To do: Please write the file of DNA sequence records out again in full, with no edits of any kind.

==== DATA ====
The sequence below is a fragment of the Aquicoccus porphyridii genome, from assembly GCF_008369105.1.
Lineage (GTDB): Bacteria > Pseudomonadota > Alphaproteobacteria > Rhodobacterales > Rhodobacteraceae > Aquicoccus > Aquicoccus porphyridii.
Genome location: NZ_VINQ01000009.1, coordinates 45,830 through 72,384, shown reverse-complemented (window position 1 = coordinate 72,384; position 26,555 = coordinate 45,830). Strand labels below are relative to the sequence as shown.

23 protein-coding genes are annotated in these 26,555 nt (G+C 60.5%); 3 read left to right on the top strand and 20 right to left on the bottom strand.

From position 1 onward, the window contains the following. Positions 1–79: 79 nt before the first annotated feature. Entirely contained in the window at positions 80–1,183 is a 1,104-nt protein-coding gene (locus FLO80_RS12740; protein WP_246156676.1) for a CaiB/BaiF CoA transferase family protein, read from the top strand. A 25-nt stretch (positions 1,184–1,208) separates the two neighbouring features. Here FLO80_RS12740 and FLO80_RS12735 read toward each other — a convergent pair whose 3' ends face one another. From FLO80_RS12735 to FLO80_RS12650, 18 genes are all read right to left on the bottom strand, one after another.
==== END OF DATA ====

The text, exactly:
The sequence below is a fragment of the Aquicoccus porphyridii genome, from assembly GCF_008369105.1.
Lineage (GTDB): Bacteria > Pseudomonadota > Alphaproteobacteria > Rhodobacterales > Rhodobacteraceae > Aquicoccus > Aquicoccus porphyridii.
Genome location: NZ_VINQ01000009.1, coordinates 45,830 through 72,384, shown reverse-complemented (window position 1 = coordinate 72,384; position 26,555 = coordinate 45,830). Strand labels below are relative to the sequence as shown.

23 protein-coding genes are annotated in these 26,555 nt (G+C 60.5%); 3 read left to right on the top strand and 20 right to left on the bottom strand.

From position 1 onward, the window contains the following. Positions 1–79: 79 nt before the first annotated feature. Entirely contained in the window at positions 80–1,183 is a 1,104-nt protein-coding gene (locus FLO80_RS12740; protein WP_246156676.1) for a CaiB/BaiF CoA transferase family protein, read from the top strand. A 25-nt stretch (positions 1,184–1,208) separates the two neighbouring features. Here FLO80_RS12740 and FLO80_RS12735 read toward each other — a convergent pair whose 3' ends face one another. From FLO80_RS12735 to FLO80_RS12650, 18 genes are all read right to left on the bottom strand, one after another.